*** Time to send out the punting unit: Both the New York Times and the Washington Post played up Obama's remarks on immigration yesterday as a pledge to take up the issue in 2010. Others, like the L.A. Times, saw it as a political punt. Our take? It was a punt. Honest question: Do you really think immigration is going to be taken up seriously in a midterm election year, especially when Obama lost one of his biggest GOP allies on the issue to resignation (Mel Martinez)? At best, look for INCREMENTAL work on immigration reform. This could be the lesson the White House takes away from health care: on a politically red hot issue, go incremental. On the other hand, if the White House takes up immigration reform next year and the GOP opposes it, could that help Democrats lock in the Latino vote for decades?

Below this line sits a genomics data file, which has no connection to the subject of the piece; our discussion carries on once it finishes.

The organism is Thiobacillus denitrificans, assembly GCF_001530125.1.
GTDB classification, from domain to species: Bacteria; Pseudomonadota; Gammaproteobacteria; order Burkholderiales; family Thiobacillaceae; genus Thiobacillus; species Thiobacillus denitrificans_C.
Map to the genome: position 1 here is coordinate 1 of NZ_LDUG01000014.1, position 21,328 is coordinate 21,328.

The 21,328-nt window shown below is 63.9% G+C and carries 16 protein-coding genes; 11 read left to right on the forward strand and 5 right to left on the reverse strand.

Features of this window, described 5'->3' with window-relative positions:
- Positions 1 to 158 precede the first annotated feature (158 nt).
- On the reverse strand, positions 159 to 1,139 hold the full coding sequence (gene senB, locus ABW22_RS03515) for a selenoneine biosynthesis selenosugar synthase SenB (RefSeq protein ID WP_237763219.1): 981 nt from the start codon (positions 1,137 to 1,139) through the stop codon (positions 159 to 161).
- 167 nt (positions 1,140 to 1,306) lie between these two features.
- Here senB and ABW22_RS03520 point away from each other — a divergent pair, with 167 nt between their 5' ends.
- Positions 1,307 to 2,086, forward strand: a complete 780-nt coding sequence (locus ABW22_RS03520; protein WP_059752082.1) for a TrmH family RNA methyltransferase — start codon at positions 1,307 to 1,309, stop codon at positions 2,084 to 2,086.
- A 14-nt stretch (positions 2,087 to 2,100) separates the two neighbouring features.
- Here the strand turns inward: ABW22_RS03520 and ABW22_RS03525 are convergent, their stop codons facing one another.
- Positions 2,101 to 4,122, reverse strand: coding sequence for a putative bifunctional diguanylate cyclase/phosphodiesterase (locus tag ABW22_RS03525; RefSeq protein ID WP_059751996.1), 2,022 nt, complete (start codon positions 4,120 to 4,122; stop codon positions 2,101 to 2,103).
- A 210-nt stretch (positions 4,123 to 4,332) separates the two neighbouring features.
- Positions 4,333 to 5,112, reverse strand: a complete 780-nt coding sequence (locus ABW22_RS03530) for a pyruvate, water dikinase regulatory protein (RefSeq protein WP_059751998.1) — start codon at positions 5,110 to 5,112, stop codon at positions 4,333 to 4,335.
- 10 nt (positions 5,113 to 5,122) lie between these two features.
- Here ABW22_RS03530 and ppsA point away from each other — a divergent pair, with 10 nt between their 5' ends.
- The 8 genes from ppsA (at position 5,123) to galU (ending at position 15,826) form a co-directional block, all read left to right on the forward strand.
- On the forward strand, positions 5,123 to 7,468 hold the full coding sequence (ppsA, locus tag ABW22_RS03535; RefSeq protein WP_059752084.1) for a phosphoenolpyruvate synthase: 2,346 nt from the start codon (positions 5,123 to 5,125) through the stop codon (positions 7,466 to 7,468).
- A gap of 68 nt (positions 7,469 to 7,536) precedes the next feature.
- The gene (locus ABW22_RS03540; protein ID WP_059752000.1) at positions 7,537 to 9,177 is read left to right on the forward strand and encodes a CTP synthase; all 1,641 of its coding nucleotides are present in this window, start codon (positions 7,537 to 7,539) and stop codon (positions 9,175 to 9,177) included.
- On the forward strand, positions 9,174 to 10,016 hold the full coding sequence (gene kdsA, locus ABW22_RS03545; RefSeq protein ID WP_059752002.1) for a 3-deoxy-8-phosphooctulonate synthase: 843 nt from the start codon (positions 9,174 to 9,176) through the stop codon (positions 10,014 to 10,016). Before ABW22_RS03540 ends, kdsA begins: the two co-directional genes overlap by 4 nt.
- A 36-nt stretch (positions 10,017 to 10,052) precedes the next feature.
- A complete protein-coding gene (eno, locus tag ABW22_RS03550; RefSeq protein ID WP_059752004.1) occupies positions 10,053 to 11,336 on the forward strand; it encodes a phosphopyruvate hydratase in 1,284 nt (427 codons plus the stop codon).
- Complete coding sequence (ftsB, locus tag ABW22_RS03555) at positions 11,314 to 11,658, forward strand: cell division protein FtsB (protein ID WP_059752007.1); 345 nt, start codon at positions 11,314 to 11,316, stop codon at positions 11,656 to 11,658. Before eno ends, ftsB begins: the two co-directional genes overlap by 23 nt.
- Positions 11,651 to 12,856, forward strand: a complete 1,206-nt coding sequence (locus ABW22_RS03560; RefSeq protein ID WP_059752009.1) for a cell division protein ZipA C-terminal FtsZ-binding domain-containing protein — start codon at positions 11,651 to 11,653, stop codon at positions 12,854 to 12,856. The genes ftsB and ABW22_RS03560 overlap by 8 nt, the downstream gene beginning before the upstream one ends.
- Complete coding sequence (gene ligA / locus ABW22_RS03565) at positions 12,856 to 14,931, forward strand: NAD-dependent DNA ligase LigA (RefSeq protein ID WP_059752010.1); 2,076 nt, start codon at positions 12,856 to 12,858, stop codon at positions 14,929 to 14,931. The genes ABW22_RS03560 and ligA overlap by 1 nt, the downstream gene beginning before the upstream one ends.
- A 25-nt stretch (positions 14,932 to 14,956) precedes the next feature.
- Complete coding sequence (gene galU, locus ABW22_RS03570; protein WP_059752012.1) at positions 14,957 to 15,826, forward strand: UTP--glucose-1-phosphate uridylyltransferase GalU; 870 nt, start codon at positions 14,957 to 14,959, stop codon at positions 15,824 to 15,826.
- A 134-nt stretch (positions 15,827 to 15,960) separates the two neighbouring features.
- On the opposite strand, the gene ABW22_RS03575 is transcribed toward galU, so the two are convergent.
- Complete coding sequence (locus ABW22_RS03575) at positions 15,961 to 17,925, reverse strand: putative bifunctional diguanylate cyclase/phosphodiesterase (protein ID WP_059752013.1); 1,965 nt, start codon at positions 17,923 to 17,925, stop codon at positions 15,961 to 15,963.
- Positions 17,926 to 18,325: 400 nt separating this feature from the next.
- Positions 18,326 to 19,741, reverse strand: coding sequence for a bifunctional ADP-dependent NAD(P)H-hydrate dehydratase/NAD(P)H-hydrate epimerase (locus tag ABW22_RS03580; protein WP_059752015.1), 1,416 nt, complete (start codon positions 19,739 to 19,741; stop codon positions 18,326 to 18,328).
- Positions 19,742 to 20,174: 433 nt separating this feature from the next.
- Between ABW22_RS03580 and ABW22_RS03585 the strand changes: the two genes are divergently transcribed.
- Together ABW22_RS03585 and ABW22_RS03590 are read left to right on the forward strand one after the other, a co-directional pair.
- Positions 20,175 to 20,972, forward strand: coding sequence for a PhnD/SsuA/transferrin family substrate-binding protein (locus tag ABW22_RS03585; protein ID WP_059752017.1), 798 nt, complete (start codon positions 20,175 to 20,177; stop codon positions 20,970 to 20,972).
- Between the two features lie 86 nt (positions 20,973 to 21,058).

*** No longer a toxic matter? The New York Times has a remarkable story about the toxic assets program. It's remarkable because it's UNREMARKABLE -- the program, which was hyped up big time in the spring, hasn't been used and might not ever be used. Was it a waste of political capital for Geithner and the Obama administration? Or by simply having it there as a backstop, did it jump-start the free market? Also, does the administration get credit for it not being used? Or is it not being used because the rules are so stringent? Your answer probably depends on your political persuasion. Bottom line: It's stunning that in August of '09 we have a story in the national paper of record about how the toxic assets program just hasn't been used.